When you have a classic design, there is little you can do to update it without tampering with the basics and getting it wrong.
Thankfully Triumph has only tweaked the edges of the Triumph Speedmaster over the years so it retains its same core styling and strengths.
The major change was back in 2009 when they converted the Bonneville engine from carby to fuel injection, but retained “dummy” carbs as their EFI throttle bodies so it looked the same. They even retained the choke, referring to it as a cold-start button.
In 2011 Triumph dropped the twin front discs to highlight the new five-spoke star wheel design. Its iconic design is highlighted by the drilled aluminium battery holder and similar bracket on the air filter.
I revisited the old girl to see if it still has what it takes to stir the soul. This is a bare-bones midweight cruiser with very little technology such as ABS or creature features like grip warmers. The main technological difference from most cruisers and its America brother is the addition of a tachometer sitting awkwardly on top of the bars.
At $13,990, it’s the same price as the Yamaha XVS950A, a few hundred cheaper than the Harley 883 Iron, but more expensive than the Suzuki C50T ($11,290), Honda VT750 ($11,990) and Kawasaki VN900 ($12,499).
The America is unlike most midweight cruisers: It’s powered by the iconic Bonneville 865cc parallel twin rather than a V-twin and has chain rather than belt or shaft drive.
The Triumph rates power output at a peak of 45kW at the relatively high revs of 6800rpm. It loves to rev more than most cruisers and doesn’t have the bottom-end torque of its competitors.
The engine has a certain free-revving feeling that you either love or hate. Married to a decent aftermarket set of pipes, it has the most glorious roar.
The five-speed transmission has evenly spaced cogs for a smooth run up the order to highway speeds. However, you will have to drop back to fourth for highway passing, but it is a smooth gearbox for a cruiser.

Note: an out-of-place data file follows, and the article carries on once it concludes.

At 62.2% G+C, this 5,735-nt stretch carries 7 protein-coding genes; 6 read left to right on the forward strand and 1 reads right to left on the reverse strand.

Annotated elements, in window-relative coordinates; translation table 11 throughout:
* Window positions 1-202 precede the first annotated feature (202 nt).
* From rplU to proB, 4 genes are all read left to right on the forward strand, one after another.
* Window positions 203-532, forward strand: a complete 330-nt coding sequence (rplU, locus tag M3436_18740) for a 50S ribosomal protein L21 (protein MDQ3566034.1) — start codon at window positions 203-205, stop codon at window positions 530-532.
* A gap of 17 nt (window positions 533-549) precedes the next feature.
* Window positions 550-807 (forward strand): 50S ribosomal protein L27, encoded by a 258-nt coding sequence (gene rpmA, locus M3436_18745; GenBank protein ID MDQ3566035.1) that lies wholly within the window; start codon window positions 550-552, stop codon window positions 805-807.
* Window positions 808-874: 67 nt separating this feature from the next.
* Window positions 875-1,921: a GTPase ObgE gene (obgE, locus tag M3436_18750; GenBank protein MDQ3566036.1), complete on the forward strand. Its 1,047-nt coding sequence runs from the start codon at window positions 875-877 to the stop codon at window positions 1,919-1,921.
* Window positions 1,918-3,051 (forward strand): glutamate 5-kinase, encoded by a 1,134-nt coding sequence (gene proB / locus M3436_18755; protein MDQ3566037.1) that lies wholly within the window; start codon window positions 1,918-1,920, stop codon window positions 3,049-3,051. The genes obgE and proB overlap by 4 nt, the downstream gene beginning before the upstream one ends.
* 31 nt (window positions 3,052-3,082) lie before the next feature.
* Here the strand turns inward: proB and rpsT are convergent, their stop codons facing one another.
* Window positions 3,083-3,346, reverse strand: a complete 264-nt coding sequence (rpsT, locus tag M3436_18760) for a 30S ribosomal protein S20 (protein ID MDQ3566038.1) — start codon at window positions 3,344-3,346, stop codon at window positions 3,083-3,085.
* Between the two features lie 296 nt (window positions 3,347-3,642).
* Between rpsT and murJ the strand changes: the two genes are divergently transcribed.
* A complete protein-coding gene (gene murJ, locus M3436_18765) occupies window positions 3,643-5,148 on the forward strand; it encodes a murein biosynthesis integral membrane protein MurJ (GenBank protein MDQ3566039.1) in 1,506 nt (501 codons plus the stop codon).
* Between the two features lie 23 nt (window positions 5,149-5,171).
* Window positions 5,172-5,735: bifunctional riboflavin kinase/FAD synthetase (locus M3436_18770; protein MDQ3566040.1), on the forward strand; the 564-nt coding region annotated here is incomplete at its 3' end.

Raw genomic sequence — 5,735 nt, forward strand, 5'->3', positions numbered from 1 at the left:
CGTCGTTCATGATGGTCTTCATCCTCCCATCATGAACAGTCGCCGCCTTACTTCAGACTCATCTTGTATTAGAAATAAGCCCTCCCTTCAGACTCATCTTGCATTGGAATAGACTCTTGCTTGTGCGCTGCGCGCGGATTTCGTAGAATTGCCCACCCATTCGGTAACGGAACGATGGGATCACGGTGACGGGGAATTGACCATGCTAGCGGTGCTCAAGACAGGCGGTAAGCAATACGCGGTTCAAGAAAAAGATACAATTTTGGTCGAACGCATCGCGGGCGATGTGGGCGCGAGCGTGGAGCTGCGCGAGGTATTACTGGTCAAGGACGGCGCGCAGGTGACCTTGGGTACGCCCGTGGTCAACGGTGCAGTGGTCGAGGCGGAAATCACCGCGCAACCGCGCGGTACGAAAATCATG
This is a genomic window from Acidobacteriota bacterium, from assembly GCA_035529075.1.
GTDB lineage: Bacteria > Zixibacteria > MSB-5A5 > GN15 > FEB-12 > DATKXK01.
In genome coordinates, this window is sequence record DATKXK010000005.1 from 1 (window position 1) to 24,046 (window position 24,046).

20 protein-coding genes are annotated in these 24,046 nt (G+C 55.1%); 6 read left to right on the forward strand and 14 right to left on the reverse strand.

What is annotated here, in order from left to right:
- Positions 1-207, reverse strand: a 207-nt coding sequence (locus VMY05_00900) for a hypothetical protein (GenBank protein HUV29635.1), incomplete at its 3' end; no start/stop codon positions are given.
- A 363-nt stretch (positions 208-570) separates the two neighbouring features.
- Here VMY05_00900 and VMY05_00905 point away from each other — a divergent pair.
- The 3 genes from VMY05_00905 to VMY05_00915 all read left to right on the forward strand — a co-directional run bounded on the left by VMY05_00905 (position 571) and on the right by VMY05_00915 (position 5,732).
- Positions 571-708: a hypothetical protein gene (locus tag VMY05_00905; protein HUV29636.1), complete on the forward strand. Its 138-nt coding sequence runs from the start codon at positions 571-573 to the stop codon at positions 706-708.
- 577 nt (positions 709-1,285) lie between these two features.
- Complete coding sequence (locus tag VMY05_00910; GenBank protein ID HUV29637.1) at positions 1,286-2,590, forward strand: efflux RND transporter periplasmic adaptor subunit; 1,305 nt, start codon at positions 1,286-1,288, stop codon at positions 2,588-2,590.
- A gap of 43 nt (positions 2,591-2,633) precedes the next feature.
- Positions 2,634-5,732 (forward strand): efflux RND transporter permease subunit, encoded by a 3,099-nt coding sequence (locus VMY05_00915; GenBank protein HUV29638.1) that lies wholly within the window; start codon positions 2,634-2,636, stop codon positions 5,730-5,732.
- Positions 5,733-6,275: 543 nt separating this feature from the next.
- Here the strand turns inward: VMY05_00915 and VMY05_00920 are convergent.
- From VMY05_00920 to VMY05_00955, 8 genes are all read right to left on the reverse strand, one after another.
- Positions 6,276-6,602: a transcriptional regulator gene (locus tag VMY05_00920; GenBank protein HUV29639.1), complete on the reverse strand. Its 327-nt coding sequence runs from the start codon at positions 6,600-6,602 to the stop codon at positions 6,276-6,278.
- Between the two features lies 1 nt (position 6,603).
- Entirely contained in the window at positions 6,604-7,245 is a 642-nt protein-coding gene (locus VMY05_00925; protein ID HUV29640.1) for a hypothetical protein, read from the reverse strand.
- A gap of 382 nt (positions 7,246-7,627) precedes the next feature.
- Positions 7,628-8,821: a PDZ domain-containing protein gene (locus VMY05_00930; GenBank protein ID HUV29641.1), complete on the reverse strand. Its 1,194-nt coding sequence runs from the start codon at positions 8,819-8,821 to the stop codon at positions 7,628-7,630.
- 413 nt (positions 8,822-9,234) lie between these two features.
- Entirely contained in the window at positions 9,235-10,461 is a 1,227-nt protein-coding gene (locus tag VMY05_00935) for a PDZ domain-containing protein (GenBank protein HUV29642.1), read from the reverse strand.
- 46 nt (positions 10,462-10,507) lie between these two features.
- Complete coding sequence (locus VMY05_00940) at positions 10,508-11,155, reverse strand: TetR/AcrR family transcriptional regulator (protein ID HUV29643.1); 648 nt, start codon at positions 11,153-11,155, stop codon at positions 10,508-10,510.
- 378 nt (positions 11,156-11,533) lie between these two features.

On test, it achieved modest fuel economy just below 5L/100km which gives respectable touring range of about 400km from the 19.5-litre tank.
Riders will find the riding position quite neutral, despite the forward pegs. It isn’t a long reach for your legs and the drag-style bars also don’t require any reach, bending nicely for the angle of your wrists. It’s a comfortable, neutral position.
However, the seat seems to be made of the best British hardwood and you will probably best be served by ordering the lower gel seat. If a 3D mesh seat ever becomes available, get that as the gel seats can be hot in summer.
Pillions are best served on the America with its plush rear cushion, while the Speedy’s cushion slopes away in a design ploy to match the curve of the rear fender. It results in the pillion feeling like they will slip off under acceleration. There are also no grab handles, only a seat sash.
The Speedy is a mixed bag in suspension with plush front forks with heaps of dive and an unforgiving rear end.
The result is a bucking rear end over bumps. We also found it easily locks the rear brake, probably because the soft front is diving into the tar and lifting the back wheel.
All this could easily be fixed with a set of Gazi shocks and a heavier fork spring.
Like most cruisers, it duly scrapes the tarmac with its footpegs. But at 250kg, it’s quite light compared with its brethren and therefore it’s flickable at low speeds.
One complaint is that the ignition key is still behind your left leg. It may be traditional, but it’s ridiculous and it could easily be modernised without losing any of the bike’s vintage feel.
There is a host of accessories available including saddle bags, larger windscreen, immobiliser, floorboards, pipes, sissy bar, lamps, engine bars and more chrome than you can poke a spoke at.
The Speedy is a little different to most cruisers and is a handy jack of all trades while master of none.
However, with a set of Gazi rear shocks, a heavier front spring and a comfort seat, it would tick a lot more boxes.
Engine 865cc, DOHC, parallel-twin
Power: 45kW @ 6800rpm
Torque: 72Nm @ 3300rpm
Bore x Stroke: 90 x 68mm
Transmission: 5-speed, chain drive
Frame: tubular steel
Tyres: 100/90 R19; 170/80 B15
Suspension: 41mm forks; twin rear shocks with adjustable preload